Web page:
Harris Wang, an assistant professor in the Columbia University Department of Systems Biology, has been selected for the Office of Naval Research 2015 Young Investigators Program. This highly selective program promotes the development of early-career academic scientists whose research shows exceptional promise and creativity. With the support of this award, Dr. Wang will extend his research in the field of synthetic biology to develop new technologies for engineering the gut microbiome, the ecosystem of bacteria that inhabit the human digestive system. These new methods, Wang anticipates, could provide new ways of designing communities of different microbial species and ultimately modulating interactions between the gut, the immune system, and the brain.

Gut bacteria

Photo by David Gregory and Debbie Marshall, Wellcome Images. 

Recent deep sequencing studies are providing an increasingly detailed picture of the genetic composition of the human microbiome, the diverse collection of bacterial species that inhabit the gut. At the same time, however, little is known about the dynamics of these colonies, particularly why certain microbial strains outcompete others in the same environment. In a new paper published in the journal Molecular Systems Biology, Department of Systems Biology Assistant Professor Harris Wang, in collaboration with Georg Gerber and researchers at Harvard University, report on their development of the first method for using functional metagenomics to identify genes within commensal bacterial genomes that give them an evolutionary fitness advantage.

Harris Wang

Harris Wang, an assistant professor in the Columbia University Department of Systems Biology and Department of Pathology and Cell Biology, has been selected to receive a 2015 Alfred P. Sloan Foundation Research Fellowship in computational and evolutionary molecular biology. This two-year, $50,000 grant will support work that combines methods from synthetic biology and computational biology to study how horizontal gene transfer contributes to microbial evolution.

Since 1955, the Sloan Research Fellowship program has supported outstanding early-career scientists in recognition of their achievements and their potential to make important contribution to their fields. This year’s fellows included 126 investigators, with 12 awardees in the field of computational and evolutionary molecular biology. Other disciplines represented in the awards include chemistry, computer science, economics, mathematics, neuroscience, ocean sciences, and physics.

Harris Wang

As a graduate student in George Church’s lab at Harvard University, Harris Wang developed MAGE, a revolutionary tool for the field of synthetic biology that made it possible to introduce genomic mutations into E. coli cells in a highly specific and targeted way. Now an Assistant Professor in the Columbia University Department of Systems Biology, Dr. Wang recently published a paper in ACS Synthetic Biology that introduces an important advance in the MAGE technology. The new technique, called (MO)-MAGE, uses microarrays to engineer pools of oligonucleotides that, once amplified and integrated into a genome, can generate thousands or even millions of highly controlled mutations simultaneously. This new method offers a cost-effective way for designing and producing large numbers of genomic variants and provides an efficient platform for experimentally exploring genome-wide landscapes of mutations in bacteria and optimizing the organisms’ biochemical capabilities.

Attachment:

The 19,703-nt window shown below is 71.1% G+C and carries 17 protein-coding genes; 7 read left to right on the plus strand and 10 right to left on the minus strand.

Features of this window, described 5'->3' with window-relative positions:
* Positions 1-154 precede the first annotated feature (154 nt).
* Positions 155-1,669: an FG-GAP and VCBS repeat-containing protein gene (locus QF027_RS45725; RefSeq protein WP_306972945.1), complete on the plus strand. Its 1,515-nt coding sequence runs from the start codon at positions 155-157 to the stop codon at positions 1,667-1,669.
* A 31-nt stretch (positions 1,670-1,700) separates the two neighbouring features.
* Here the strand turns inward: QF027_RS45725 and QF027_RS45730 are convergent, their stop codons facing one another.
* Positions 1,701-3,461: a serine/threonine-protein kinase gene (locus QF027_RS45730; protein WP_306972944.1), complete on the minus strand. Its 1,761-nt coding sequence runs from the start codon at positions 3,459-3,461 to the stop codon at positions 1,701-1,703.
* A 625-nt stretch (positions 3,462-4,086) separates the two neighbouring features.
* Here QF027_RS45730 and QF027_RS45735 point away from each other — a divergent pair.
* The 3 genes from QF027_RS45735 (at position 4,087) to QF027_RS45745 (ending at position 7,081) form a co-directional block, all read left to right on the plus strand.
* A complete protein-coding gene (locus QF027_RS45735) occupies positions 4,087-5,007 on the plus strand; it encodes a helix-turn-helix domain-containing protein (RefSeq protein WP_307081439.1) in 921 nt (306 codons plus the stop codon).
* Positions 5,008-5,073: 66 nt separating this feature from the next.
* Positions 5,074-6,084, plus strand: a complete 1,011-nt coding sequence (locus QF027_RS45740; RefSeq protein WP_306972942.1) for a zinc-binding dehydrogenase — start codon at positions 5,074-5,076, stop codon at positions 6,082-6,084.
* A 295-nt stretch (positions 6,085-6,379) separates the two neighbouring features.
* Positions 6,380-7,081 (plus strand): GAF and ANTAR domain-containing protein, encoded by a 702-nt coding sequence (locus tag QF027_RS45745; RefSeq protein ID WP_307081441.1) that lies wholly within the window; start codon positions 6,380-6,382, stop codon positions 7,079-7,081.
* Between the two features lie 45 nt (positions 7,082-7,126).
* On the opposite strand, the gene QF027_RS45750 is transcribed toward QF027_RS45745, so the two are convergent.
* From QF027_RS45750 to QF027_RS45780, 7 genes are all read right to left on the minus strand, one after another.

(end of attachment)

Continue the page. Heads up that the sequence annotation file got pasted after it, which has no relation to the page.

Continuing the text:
In the following interview, Dr. Wang explains the origins of the new technology, and discusses what he sees as the remarkable potential it holds for both basic biological research and industrial applications of synthetic biology.

A panel at the Helix Center, titled "Synthetic and Systems Biology: Reinventing the Code of Life included Columbia University professors Saeed Tavazoie and Andrea Califano, as well as Michael Hecht (Professor of Chemistry, Princeton University), Mark Fishman (President, Novartis Institutes for BioMedical Research), Christopher Mason (Assistant Professor of Physiology and Biophysics, Institute for Computational Biology, Weill Cornell Medical College), and Michael Waldholz (Medical Science Writer and Media Consultant).

Advances in genomics and the development of new technologies over the past decade have given biologists the ability to engineer DNA to perform specific functions. This emerging science, called synthetic biology, holds great potential for a number of applications, and experiments have already been done to reprogram algae to produce biofuels, design bacteria that can sense and consume toxic substances, and use living cells to manufacture compounds that can be used as drugs.

Synthetic biology has emerged in parallel with systems biology, but in many ways the two sciences are closely intertwined. As systems biology improves our mechanistic understanding of how biology functions at the molecular level, synthetic biology is taking this knowledge to push biology in new directions, from synthesizing molecules using biology all the way to synthesizing new forms of biological life.

In a public roundtable discussion at the Helix Center in New York City, Columbia University Department of Systems Biology professors Saeed Tavazoie  and Andrea Califano  joined a panel of experts in discussing the intersection of systems and synthetic biology, and the role that these two disciplines will play in the development of the biological and biomedical sciences in the coming years.